This Court has held in Hadley that education is such a function, but is squarely held, if you look at the function in the Salyer case and in Jackson v. Metropolitan Edison, that neither water conservation nor electricity is such a function.

Byron R. White:

Well I take it then, your argument really is a functional one and you don’t rely on the fact that the landowners have special burdens to any great extent?

Rex E. Lee:

To–

Byron R. White:

You’d be making the same argument if there were no lien on their property?

Rex E. Lee:

–That is correct.

That is correct.

We would be making the same argument if there were no lien on their property.

Byron R. White:

Which there won’t be one of these days, right?

Rex E. Lee:

Well, I’m not certain.

My opponent has asserted that.

It is true that for the past 5 years no general obligation bonds have been issued, but I am advised… you see, revenue bonds can be used only for the electric service side, and there have been rather severe flood damages to the dams and to the water service side, and it’s possible that the general obligation bonds may have to be issued again.

Of course, that’s not–

Byron R. White:

I would… you certainly wouldn’t argue that the development of water or flood control wouldn’t be a proper governmental function?

Rex E. Lee:

–Of course not.

Of course not.

Byron R. White:

And perhaps in effect, do you think the Ninth Circuit is saying that in a state like Arizona that necessarily is a governmental operation so important to everyone that everybody… ought to vote on it or something?

Rex E. Lee:

Possibly that is what the Ninth Circuit is saying.

Warren E. Burger:

And that’s in conflict with what the State Supreme Court has said, is it not?

Rex E. Lee:

That is concurrent with what the State Supreme Court has said and I believe that it’s in conflict with the thrust of what this Court necessarily held in Salyer; that you look to function… and that water conservation… we’re not engaged in flood control, the only reason that we’re engaged in electric service is just to make more effective the flood control and the Arizona Supreme Court has also held that… and–

Byron R. White:

Well certainly no one suggests that power generation is… exclusively a public function?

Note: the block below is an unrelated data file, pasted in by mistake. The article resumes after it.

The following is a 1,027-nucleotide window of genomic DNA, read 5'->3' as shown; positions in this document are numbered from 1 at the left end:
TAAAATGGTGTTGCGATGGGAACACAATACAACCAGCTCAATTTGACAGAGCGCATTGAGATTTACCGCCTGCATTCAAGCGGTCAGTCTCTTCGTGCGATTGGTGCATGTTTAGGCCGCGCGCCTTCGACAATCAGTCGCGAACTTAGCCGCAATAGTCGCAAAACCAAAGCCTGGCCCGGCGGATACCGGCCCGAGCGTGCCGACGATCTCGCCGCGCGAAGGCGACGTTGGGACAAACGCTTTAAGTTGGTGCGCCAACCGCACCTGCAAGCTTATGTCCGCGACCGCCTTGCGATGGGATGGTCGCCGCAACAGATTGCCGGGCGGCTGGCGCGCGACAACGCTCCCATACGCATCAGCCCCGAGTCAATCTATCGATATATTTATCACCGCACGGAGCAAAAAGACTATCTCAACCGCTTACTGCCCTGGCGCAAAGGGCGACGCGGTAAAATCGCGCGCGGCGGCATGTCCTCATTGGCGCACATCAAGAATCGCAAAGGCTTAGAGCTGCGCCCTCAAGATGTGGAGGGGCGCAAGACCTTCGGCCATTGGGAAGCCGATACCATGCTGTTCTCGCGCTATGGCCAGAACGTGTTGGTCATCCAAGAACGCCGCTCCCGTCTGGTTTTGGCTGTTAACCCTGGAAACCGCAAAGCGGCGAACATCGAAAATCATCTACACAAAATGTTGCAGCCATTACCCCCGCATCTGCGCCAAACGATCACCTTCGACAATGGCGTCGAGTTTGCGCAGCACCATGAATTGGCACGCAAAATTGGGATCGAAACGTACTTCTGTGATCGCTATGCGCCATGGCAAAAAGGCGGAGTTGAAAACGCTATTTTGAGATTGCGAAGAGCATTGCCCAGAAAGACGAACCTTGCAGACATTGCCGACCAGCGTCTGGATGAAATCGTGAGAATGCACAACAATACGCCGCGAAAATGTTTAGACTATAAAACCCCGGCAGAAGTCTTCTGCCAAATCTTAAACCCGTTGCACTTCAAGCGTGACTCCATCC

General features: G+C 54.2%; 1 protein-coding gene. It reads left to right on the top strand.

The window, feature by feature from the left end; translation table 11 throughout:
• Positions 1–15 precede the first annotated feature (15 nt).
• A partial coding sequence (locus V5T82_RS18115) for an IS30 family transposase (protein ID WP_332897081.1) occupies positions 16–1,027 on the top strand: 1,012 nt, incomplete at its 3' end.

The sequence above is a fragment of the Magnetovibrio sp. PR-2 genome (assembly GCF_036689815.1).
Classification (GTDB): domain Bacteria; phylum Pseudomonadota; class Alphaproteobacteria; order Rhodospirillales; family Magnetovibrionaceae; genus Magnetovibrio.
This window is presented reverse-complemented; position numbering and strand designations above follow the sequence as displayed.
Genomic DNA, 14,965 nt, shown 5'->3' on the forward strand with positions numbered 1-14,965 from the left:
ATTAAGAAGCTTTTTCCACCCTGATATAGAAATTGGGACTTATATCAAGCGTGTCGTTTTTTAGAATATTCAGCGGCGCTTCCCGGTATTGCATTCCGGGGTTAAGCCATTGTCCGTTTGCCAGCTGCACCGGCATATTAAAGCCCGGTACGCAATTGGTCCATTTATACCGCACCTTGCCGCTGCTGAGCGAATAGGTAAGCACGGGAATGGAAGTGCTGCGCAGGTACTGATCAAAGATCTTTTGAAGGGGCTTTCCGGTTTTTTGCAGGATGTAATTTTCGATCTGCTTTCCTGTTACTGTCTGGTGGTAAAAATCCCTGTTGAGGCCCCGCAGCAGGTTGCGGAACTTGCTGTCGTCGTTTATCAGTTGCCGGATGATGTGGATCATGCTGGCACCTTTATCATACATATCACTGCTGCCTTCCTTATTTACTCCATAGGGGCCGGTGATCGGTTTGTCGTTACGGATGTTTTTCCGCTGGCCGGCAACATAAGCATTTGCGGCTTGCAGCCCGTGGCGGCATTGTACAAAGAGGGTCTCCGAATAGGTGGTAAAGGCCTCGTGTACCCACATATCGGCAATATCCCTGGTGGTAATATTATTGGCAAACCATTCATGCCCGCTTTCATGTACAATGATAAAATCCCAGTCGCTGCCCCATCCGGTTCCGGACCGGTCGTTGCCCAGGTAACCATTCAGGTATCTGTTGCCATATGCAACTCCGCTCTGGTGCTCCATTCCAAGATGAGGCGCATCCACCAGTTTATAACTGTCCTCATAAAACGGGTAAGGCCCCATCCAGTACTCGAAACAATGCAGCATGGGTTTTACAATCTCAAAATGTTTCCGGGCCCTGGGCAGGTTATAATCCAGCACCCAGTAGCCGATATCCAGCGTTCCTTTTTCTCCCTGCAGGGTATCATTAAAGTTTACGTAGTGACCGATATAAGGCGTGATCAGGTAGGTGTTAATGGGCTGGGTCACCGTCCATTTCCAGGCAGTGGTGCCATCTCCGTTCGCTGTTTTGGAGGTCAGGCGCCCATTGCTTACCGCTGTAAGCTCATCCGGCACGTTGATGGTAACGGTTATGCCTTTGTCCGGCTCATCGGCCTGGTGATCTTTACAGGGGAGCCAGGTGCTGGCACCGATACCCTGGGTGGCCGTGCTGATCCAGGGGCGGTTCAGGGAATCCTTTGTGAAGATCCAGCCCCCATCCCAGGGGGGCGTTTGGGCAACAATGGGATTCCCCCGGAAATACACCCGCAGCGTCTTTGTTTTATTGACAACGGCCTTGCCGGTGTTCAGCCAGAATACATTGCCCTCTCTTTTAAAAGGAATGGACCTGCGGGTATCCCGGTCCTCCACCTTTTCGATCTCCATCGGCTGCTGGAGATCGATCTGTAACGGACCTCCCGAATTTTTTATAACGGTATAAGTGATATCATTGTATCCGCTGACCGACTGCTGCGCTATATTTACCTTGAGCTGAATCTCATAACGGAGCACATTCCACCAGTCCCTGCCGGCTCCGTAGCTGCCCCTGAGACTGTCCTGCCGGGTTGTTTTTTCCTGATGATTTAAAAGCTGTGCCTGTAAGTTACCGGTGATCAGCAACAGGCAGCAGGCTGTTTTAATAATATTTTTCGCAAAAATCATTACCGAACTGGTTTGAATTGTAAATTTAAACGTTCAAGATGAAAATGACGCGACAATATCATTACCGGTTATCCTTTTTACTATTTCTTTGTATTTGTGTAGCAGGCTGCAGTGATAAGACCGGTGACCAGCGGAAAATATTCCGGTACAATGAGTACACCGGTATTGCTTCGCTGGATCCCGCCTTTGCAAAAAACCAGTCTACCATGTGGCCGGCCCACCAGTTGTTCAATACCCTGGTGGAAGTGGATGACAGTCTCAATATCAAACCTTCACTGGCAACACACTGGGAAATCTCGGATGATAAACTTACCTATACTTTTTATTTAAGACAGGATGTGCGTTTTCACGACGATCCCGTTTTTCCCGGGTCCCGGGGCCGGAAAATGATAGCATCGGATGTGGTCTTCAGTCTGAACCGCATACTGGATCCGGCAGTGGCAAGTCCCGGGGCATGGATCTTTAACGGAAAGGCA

Rex E. Lee:

–Indeed, this Court held squarely the contrary in Jackson v. Metropolitan Edison.

Byron R. White:

Mr. Lee, your argument so far is that… most of your time is gone… has emphasized the limited purpose requirement of Salyer.

Are you going to get to the disproportionate effect–

Rex E. Lee:

Thank you Justice Brennan.

Thank you very much.

It would be difficult, quite frankly, even to hypothesize an entity in which landowners as a group are more disproportionately affected than are the owners of this District–

William J. Brennan, Jr.:

–Before you get into it, may I just ask one question?

Rex E. Lee:

–Yes.

William J. Brennan, Jr.:

I gather there’s about two billion dollars of these general… bonds–

Rex E. Lee:

Of the total obligations, yes.

William J. Brennan, Jr.:

–Yes.

And it’s only about 240 million, I understand–

Rex E. Lee:

In general obligations,–

William J. Brennan, Jr.:

–Well, now, may there be a default merely by a change in the voting constituency?

Rex E. Lee:

–I don’t know.

I doubt–

William J. Brennan, Jr.:

I mean, is there a covenant in the bonds which a default–

Rex E. Lee:

–No, there would not be.

William J. Brennan, Jr.:

–Well, and I gather there are covenants which require the proceeds of the electrical service to be applied in the payment of the general obligation.

Now can they… when can you ever get to a default that means that the lien on the–

Rex E. Lee:

I think those general obligation bonds are pretty secure and I doubt that there would be a default in, virtually in any… because the lands are very secure.

William J. Brennan, Jr.:

–Which would trigger any lien on the land?

Rex E. Lee:

That is correct.

They stand in first place.

The disproportionate effect comes from two facts: the first is, the stipulated fact that the value, the assessed value of agricultural lands within the Salt River Project in the District and the Association are generally twice the value of comparable, otherwise comparable lands outside the District.

And there is no question why.